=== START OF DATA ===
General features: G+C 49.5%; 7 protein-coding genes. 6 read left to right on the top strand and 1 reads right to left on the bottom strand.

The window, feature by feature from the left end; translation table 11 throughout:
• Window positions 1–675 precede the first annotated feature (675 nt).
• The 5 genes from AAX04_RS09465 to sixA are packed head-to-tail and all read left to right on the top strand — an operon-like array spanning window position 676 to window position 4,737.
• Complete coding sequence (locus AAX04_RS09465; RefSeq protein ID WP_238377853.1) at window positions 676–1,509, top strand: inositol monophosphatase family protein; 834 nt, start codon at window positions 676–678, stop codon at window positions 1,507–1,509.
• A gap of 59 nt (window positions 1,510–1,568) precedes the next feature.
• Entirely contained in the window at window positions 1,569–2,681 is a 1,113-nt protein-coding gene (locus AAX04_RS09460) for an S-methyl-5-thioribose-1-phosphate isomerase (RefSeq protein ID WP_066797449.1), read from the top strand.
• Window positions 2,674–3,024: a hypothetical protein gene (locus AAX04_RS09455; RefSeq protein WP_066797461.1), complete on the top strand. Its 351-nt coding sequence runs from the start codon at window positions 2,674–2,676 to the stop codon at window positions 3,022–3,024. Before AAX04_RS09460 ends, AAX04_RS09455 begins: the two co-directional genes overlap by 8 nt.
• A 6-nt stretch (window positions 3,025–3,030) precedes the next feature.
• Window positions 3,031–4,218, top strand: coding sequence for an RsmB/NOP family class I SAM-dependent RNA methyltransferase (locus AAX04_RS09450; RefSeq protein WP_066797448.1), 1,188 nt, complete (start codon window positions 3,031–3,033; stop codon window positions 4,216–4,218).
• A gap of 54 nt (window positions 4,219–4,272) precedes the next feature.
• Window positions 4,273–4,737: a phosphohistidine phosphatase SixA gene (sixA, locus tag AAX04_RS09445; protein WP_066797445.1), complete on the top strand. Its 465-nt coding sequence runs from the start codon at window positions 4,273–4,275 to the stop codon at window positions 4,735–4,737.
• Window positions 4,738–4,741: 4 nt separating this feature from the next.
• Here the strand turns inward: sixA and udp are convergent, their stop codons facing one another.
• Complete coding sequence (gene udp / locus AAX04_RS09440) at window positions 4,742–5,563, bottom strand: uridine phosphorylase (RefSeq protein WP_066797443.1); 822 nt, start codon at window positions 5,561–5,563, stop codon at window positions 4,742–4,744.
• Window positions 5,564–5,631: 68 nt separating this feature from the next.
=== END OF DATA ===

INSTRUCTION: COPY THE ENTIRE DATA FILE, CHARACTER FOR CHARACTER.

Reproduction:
General features: G+C 49.5%; 7 protein-coding genes. 6 read left to right on the top strand and 1 reads right to left on the bottom strand.

The window, feature by feature from the left end; translation table 11 throughout:
• Window positions 1–675 precede the first annotated feature (675 nt).
• The 5 genes from AAX04_RS09465 to sixA are packed head-to-tail and all read left to right on the top strand — an operon-like array spanning window position 676 to window position 4,737.
• Complete coding sequence (locus AAX04_RS09465; RefSeq protein ID WP_238377853.1) at window positions 676–1,509, top strand: inositol monophosphatase family protein; 834 nt, start codon at window positions 676–678, stop codon at window positions 1,507–1,509.
• A gap of 59 nt (window positions 1,510–1,568) precedes the next feature.
• Entirely contained in the window at window positions 1,569–2,681 is a 1,113-nt protein-coding gene (locus AAX04_RS09460) for an S-methyl-5-thioribose-1-phosphate isomerase (RefSeq protein ID WP_066797449.1), read from the top strand.
• Window positions 2,674–3,024: a hypothetical protein gene (locus AAX04_RS09455; RefSeq protein WP_066797461.1), complete on the top strand. Its 351-nt coding sequence runs from the start codon at window positions 2,674–2,676 to the stop codon at window positions 3,022–3,024. Before AAX04_RS09460 ends, AAX04_RS09455 begins: the two co-directional genes overlap by 8 nt.
• A 6-nt stretch (window positions 3,025–3,030) precedes the next feature.
• Window positions 3,031–4,218, top strand: coding sequence for an RsmB/NOP family class I SAM-dependent RNA methyltransferase (locus AAX04_RS09450; RefSeq protein WP_066797448.1), 1,188 nt, complete (start codon window positions 3,031–3,033; stop codon window positions 4,216–4,218).
• A gap of 54 nt (window positions 4,219–4,272) precedes the next feature.
• Window positions 4,273–4,737: a phosphohistidine phosphatase SixA gene (sixA, locus tag AAX04_RS09445; protein WP_066797445.1), complete on the top strand. Its 465-nt coding sequence runs from the start codon at window positions 4,273–4,275 to the stop codon at window positions 4,735–4,737.
• Window positions 4,738–4,741: 4 nt separating this feature from the next.
• Here the strand turns inward: sixA and udp are convergent, their stop codons facing one another.
• Complete coding sequence (gene udp / locus AAX04_RS09440) at window positions 4,742–5,563, bottom strand: uridine phosphorylase (RefSeq protein WP_066797443.1); 822 nt, start codon at window positions 5,561–5,563, stop codon at window positions 4,742–4,744.
• Window positions 5,564–5,631: 68 nt separating this feature from the next.